Kind Strangers save my sanity

Focus on a man's smile, nose and chinI’m a barista and work mostly in the middle of the weekday.

This means you get all crying toddlers, the babychinos that take forever to make and the mothers who will only drink half skim, half soy, decaf, quarter strength, extra hot cappuccinos. (Sometimes I wish I could scream as loud at some of those babies without being fired.)

I was sweeping up after an especially excruciating shift when I found my internal monologue turning into my own personal speech about how I hate the world (I say this internally, out loud of course; 10 hour shifts make you go a little crazy) WHEN SUDDENLY I look up and a stranger working in the Newsagent next to me is just finishing sweeping up my dirt pile about 2 metres away.

I stop panicking about closing on time and the preschool kid  running around screaming behind me and smile back. For a second; that young man has made my world beautiful. We both continued on with our lives probably never to make eye contact again.

Thank you kind stranger.

Samb Bowles

Thank you eperales for sharing this photo.

Stumped at the petrol pump

A gas (petrol) pump showing the sale

Image courtesy of Andrew Taylor

Travelling home from Brisbane one day, I had my petrol light on. I think I had left my wallet at home or spent all my pay (pretty sure it was the day before pay day) and all I could fathom was a handful of change only making up a few dollars.

I asked the man at the counter whether it would be enough to get me home to Palm Beach. He said ‘probably not’ and tried to explain the shortest route to get there (from Nerang – in peak traffic). Meanwhile, a man had appeared in line behind me, disappeared, and come back again. He gave me another $5 and said, ‘that should be enough to get you home.’

It wasn’t much, but I’ve been forever appreciative and have wished for him plenty of good karma. Thank you kind stranger!

Palm Beach, Qld, Australia

We Can Love It….

Received as an email message and touched my heart soooooooo much!

An gray haired man dressed in blue helps a gray haired woman climb a trail through the woodsTheir marriage was good, their dreams focused. Their best friends lived barely a wave away.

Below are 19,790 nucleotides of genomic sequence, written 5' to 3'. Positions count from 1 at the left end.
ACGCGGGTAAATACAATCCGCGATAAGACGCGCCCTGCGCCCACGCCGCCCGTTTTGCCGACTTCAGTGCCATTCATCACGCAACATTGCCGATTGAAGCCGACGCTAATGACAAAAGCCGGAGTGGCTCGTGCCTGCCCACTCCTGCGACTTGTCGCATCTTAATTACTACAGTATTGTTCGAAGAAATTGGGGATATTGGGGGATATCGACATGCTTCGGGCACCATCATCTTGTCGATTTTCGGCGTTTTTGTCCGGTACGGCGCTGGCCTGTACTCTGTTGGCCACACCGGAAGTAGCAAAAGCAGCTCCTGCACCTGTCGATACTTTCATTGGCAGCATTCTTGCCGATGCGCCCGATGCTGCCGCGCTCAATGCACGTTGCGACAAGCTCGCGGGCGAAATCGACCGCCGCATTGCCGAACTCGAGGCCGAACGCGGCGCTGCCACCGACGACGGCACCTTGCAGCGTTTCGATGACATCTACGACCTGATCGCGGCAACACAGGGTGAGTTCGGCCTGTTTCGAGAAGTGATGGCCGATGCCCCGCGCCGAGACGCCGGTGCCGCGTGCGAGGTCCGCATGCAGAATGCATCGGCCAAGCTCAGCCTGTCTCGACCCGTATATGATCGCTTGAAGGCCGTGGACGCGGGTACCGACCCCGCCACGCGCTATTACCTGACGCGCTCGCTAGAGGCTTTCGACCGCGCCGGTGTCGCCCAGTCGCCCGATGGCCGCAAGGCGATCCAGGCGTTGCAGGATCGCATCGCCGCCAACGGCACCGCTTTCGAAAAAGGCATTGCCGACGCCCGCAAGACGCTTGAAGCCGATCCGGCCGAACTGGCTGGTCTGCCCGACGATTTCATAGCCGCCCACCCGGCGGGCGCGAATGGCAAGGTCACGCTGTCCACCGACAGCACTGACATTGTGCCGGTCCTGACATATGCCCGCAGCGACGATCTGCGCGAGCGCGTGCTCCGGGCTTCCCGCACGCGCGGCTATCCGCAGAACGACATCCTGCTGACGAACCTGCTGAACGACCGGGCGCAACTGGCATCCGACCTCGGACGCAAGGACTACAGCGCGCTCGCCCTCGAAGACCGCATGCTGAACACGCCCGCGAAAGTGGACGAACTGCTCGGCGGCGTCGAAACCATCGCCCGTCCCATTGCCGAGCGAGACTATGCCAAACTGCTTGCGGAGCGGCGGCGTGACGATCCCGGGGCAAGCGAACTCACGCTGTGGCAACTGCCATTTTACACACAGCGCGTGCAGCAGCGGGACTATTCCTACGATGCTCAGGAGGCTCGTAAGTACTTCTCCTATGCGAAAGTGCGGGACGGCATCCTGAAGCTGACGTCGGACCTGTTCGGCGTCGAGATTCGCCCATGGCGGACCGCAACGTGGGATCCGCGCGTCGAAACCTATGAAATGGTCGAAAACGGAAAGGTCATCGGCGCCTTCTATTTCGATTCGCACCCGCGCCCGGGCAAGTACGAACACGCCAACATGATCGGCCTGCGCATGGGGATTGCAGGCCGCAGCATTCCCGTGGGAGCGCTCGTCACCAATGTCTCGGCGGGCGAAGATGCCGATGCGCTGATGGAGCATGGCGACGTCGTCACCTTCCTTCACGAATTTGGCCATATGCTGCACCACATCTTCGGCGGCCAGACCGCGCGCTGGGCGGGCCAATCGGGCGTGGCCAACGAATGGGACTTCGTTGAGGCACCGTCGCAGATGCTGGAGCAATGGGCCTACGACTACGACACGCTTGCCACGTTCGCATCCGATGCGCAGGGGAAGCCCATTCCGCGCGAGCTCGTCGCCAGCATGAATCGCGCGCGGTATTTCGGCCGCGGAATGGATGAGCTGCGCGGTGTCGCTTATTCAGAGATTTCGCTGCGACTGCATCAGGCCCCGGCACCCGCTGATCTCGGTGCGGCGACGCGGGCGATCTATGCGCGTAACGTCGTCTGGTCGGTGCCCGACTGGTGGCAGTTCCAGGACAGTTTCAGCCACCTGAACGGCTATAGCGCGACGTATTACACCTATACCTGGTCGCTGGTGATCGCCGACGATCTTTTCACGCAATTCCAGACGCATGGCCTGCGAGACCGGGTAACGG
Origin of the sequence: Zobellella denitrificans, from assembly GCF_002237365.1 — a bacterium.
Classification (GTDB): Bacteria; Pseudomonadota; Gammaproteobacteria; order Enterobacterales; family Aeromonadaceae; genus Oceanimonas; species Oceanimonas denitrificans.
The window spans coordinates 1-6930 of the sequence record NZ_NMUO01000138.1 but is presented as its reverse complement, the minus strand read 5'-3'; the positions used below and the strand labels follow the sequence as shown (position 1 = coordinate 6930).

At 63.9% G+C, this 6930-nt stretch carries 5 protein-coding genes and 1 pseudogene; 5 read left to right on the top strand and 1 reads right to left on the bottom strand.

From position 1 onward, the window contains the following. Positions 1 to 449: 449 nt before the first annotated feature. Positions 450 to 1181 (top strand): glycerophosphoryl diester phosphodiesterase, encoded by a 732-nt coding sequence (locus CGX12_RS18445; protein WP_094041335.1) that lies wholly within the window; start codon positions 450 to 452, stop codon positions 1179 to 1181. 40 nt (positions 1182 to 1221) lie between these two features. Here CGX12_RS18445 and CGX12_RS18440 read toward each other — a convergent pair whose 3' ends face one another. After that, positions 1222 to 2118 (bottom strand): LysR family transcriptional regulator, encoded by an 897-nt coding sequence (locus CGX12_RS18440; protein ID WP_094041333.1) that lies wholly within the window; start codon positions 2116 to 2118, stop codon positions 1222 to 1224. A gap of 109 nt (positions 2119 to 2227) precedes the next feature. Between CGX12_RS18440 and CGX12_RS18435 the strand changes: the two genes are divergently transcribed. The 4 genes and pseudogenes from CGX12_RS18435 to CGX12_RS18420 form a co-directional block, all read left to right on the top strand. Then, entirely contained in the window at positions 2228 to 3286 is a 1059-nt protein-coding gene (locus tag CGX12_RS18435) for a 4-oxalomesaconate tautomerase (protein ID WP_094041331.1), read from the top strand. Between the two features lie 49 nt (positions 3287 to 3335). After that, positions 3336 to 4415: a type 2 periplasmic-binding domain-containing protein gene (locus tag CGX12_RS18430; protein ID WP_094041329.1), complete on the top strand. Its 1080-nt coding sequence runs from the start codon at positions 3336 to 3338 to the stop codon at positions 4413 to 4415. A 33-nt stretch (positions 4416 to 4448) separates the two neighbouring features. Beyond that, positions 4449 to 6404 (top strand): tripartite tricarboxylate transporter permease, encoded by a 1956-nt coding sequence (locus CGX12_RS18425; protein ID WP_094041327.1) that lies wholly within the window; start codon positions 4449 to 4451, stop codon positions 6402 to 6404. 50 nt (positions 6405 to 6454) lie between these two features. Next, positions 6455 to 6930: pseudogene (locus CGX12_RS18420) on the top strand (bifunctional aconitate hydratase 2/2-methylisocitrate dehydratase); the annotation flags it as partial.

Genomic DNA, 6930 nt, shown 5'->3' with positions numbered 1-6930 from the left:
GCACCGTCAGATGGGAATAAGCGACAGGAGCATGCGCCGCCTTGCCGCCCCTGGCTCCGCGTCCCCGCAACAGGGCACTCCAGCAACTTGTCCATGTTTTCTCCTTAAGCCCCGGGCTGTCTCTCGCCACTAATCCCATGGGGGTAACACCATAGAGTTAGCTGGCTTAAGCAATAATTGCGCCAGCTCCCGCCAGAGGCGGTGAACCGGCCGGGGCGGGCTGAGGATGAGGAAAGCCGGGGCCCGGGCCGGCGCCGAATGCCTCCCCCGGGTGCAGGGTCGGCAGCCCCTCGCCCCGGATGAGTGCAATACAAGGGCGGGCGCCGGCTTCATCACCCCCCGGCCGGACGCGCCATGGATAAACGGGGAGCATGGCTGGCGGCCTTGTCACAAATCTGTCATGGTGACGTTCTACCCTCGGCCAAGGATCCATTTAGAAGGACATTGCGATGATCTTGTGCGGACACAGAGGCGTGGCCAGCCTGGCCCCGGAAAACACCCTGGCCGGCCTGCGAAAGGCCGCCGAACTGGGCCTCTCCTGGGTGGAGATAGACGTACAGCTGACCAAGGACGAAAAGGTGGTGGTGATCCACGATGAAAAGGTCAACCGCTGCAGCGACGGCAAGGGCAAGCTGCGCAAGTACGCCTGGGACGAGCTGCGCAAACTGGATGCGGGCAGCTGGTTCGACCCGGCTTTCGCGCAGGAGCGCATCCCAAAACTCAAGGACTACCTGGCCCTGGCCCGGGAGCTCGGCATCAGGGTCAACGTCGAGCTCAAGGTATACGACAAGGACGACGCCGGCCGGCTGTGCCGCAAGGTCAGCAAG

I can see them now, Dad in trousers, tee shirt and a hat and Mother in a house dress; lawn mower in his hand, and dish-towel in hers.. It was the time for fixing things. A curtain rod, the kitchen radio, screen door, the oven door, the hem in a dress.

Things we keep.

It was a way of life, and sometimes it made me crazy. All that re-fixing, eating, renewing, I wanted just once to be wasteful. Waste meant affluence. Throwing things away meant you knew there’d always be more.

But then my mother died, and on that clear summer’s night, in the warmth of the hospital room, I was struck with the pain of learning that sometimes there isn’t any more. Sometimes, what we care about most gets all used up and goes away…never to return.

So… While we have it…. it’s best we love it… And care for it…. And fix it when it’s broken….. And heal it when it’s sick.

This is true… For marriage…. And old cars…. And children with bad report cards….. Dogs and cats with bad hips….

And aging parents…. And grandparents.

We keep them because they are worth it, because we are worth it.

Some things we keep. Like a best friend that moved away or a classmate we grew up with. There are just some things that make life important, like people we know who are special…. And so, we keep them close!

With love…


It’s a Short Drive to Kindness

A couple months ago – in January I believe, it was pretty cold and harsh. I was running a few errands at the grocery store that is pretty close to me and was on my way home, just leaving the parking lot of the store. I saw a lady walking along with a bag of groceries.

I checked to be sure it was a lady – and I stopped and offered her a lift. Turned out she didn’t live very much further down the road from me and was ever so grateful for the ride on a bitter cold day. It was a small but easy thing to do – something I’d hope someone might do for me if I had to walk on a cold day carrying a heavy bag.

As it turned out I had the opportunity to do this again the next week for another woman. She, too was very grateful and we had a nice chat for the 5 minutes I had her in the car. Both these ladies lived fairly near to me, so they were, in truth my neighbors and I was glad I could help them out.

I think too often we are afraid to do little things like this, but the times that I have, it’s turned out to be a good thing and I’m happy I reached out.